A group of Nigerian Policemen deployed in Somalia as part of the African Union peacekeeping mission patrol in Beledweyne, Somalia, on December 14, 2019. - The rains have inundated big areas surrounding Beledweyne area forcing thousands of people to leave their houses and look for humanitarian assistance while living in displacement camps. Due to climate change and human activities, cycles of floods and droughts have become more recurrent and completely unpredictable in Somalia exposing hundreds of thousands of people every year to vulnerability and displacement. (Photo by LUIS TATO / AFP)
A group of Nigerian Policemen deployed in Somalia as part of the African Union peacekeeping mission patrol in Beledweyne, Somalia, on December 14, 2019. - The rains have inundated big areas surrounding Beledweyne area forcing thousands of people to leave their houses and look for humanitarian assistance while living in displacement camps. Due to climate change and human activities, cycles of floods and droughts have become more recurrent and completely unpredictable in Somalia exposing hundreds of thousands of people every year to vulnerability and displacement. (Photo by LUIS TATO / AFP)

UN Undersecretary-General for Political and Peacebuilding Affairs Rosemary DiCarlo on Friday welcomed the recent positive developments in Sudan, and warned of tough tasks ahead.

Sudan’s political transition continues to move in the right direction. In recent weeks, important legislative reforms were adopted to improve fundamental rights. Interim civilian governors were appointed in all 18 states, including two women, she told the Security Council in a briefing.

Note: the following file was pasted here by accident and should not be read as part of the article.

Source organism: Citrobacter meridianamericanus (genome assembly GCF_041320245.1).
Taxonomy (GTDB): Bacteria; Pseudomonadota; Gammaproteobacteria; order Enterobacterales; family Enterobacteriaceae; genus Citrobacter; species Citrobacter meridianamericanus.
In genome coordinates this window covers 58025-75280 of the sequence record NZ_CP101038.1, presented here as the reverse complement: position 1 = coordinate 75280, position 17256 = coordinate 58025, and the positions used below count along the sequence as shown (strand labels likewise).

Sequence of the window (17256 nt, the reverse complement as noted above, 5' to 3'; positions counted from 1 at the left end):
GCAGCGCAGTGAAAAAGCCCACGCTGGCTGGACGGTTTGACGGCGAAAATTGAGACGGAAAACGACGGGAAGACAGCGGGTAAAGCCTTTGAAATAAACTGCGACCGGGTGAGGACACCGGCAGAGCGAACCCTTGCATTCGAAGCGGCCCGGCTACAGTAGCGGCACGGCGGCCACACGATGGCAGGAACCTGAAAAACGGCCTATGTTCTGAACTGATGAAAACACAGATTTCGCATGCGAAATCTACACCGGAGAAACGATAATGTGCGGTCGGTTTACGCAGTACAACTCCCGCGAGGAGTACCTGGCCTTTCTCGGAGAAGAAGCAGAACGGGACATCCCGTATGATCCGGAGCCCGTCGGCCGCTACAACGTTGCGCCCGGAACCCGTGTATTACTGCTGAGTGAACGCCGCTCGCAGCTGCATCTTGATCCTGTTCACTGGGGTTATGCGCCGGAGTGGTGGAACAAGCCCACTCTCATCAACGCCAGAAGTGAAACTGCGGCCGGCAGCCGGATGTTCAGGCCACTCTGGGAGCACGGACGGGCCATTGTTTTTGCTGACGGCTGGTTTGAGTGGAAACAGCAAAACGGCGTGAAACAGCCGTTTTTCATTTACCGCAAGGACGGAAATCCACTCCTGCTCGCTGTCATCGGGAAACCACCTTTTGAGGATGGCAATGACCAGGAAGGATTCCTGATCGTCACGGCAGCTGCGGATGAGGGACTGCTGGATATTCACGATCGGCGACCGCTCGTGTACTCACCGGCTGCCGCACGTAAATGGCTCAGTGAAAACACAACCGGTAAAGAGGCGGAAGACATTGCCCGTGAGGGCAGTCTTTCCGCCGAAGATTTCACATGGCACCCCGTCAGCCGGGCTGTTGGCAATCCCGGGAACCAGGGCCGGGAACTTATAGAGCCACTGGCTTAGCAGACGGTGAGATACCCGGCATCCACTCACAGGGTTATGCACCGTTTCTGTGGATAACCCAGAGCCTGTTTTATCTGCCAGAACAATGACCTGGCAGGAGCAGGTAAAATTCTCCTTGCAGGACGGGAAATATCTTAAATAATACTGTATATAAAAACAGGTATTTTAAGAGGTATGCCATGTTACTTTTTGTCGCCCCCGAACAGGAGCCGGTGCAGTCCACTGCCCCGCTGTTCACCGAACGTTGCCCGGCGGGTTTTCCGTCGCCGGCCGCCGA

The most significant political development was the initialing, on Aug. 31 in Juba, of the peace agreement between the transitional government of Sudan, the Sudan Revolutionary Front alliance and the Sudan Liberation Army-Minni Minnawi faction, she said.

Furthermore, Sudanese Prime Minister Abdalla Hamdok and the Abdelaziz al-Hilu faction of the Sudan People’s Liberation Movement-North signed “The Agreement on Principles” in Addis Ababa on Sept. 3, she added.

All participating parties should be commended for having persevered with the peace process amid the range of other pressures brought on by the COVID-19 pandemic. Those who are absent from the ongoing peace efforts in the country should be encouraged to engage in dialogue and negotiations with the transitional authorities. It is not too late, said DiCarlo.

However, she warned that there are many challenges on the road ahead.

The various accords and respective peace agreements on regional issues must be molded into a single, coherent framework. Additionally, the parties and the government must form a joint vision on the way forward and to uphold their respective commitments, she said.

At a time when all governments face major economic constraints, it will be important to set realistic expectations of what can be provided to finance peace dividends. Participants in the Berlin Partnership Conference were generous in their support to Sudan’s transition but signaled that the impact of COVID-19 had reduced donor capacity, she noted.

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